Stay-at-home order extended one week

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By Nick Seebruch
Stay-at-home order extended one week
Ontario Premier Doug Ford during a press conference.

ONTARIO – Premier Doug Ford announced on Monday, Feb. 8 that most of the province will remain under a stay-at-home order for one more week until Feb. 16. The stay-at-home order went into effect nearly one month ago on Jan. 13 to help fight the spread of the COVID-19 pandemic.

Ford also announced adjustments to restrictions placed on businesses. Many retail businesses in the province were forced to close when Ontario entered a lockdown on Boxing Day of 2020, Dec. 26.

“Our number one priority will always be protecting the health and safety of all individuals,families and workers across the province,” said Ford. “But we must also consider the severe impact COVID-19 is having on our businesses. That’s why we have been listening to business owners, and we are strengthening and adjusting the Framework to allow more businesses to safely reopen and get people back to work.”

Under the adjusted framework, businesses that are in a health unit region that is in the “grey zone” of the COVID-19 management levels can re-open at 25 per cent capacity as well as wearing a facemask and maintaining physical distancing.

Additionally, regions in the grey zone can have outdoor gatherings of up-to 10 people, with restrictions, such as masks and physical distancing.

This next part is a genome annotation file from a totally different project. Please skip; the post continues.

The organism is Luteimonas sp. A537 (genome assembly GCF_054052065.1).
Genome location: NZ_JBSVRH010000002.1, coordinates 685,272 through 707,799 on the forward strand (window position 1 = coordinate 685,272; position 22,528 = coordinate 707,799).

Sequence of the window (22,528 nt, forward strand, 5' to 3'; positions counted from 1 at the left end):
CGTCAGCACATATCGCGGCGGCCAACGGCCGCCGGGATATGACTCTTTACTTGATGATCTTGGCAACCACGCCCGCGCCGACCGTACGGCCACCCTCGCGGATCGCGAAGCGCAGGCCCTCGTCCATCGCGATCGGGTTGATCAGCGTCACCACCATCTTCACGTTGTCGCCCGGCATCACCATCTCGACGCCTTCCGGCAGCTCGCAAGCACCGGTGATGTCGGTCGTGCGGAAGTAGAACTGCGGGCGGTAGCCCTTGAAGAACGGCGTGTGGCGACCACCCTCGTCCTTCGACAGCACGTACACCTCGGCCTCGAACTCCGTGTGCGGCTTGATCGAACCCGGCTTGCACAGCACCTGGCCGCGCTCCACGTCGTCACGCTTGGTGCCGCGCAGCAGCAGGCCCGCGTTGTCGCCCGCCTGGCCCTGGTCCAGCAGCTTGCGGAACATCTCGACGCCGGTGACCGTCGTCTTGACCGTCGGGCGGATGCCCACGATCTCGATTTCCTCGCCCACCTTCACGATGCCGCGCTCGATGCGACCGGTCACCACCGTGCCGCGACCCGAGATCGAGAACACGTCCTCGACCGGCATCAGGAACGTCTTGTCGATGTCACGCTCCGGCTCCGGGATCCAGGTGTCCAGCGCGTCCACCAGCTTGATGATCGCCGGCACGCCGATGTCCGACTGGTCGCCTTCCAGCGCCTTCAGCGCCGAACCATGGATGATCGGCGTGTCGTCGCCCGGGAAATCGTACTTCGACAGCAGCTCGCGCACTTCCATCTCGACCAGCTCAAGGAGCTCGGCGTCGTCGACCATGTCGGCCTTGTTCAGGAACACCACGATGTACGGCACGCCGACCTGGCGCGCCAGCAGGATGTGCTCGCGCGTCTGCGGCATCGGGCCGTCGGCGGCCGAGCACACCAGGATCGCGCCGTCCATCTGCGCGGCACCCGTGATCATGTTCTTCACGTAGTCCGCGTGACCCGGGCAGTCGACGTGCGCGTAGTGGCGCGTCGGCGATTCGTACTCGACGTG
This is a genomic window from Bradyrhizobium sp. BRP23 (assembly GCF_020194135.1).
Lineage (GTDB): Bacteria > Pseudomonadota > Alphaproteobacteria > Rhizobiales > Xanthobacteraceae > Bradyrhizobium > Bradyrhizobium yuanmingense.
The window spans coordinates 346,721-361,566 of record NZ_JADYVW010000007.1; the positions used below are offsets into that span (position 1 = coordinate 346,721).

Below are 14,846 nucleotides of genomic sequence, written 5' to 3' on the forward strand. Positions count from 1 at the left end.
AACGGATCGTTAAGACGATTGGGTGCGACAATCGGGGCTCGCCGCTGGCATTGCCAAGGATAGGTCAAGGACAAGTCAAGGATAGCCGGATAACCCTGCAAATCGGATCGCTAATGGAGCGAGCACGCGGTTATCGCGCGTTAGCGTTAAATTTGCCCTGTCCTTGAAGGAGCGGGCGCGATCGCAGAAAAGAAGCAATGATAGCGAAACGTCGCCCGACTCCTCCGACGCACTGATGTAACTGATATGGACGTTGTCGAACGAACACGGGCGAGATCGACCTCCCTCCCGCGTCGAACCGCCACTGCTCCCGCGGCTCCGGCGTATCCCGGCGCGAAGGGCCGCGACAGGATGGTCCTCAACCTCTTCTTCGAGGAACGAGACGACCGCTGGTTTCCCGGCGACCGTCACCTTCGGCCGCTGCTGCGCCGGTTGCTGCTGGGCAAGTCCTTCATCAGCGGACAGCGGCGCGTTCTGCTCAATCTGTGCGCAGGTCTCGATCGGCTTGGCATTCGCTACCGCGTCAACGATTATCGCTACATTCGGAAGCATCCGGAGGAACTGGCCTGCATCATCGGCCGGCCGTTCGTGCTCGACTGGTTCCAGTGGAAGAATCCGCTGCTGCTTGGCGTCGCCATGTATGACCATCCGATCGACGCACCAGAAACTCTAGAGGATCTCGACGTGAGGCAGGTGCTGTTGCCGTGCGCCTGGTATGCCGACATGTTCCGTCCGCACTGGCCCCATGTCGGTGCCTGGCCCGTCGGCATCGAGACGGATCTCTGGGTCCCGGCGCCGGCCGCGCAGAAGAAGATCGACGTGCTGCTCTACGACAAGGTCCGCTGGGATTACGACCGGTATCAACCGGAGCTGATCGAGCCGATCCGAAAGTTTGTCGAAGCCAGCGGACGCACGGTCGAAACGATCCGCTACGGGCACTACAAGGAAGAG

Currently, the Eastern Ontario Health Unit region which covers Cornwall, the United Counties of SD&G and Prescott-Russell is in the “red zone” of the COVID-19 management levels. Health units in the “grey zone” are considered to be in lockdown.

The province is introducing a so-called “emergency break” that will allow Ontario’s Chief Medical Officer of Health and the local medical officer of health to move a health unit into the grey zone immediately if cases begin to rise rapidly.

“While we have seen some progress in our fight against COVID-19, the situation in our hospitals remains precarious and the new variants pose a considerable threat to all of us,” said Minister of Health Christine Elliott. “As we cautiously and gradually transition out of the provincewide shutdown, we have developed an emergency brake system giving us the flexibility to contain community spread quickly in a specific region, providing an extra layer of protection.”

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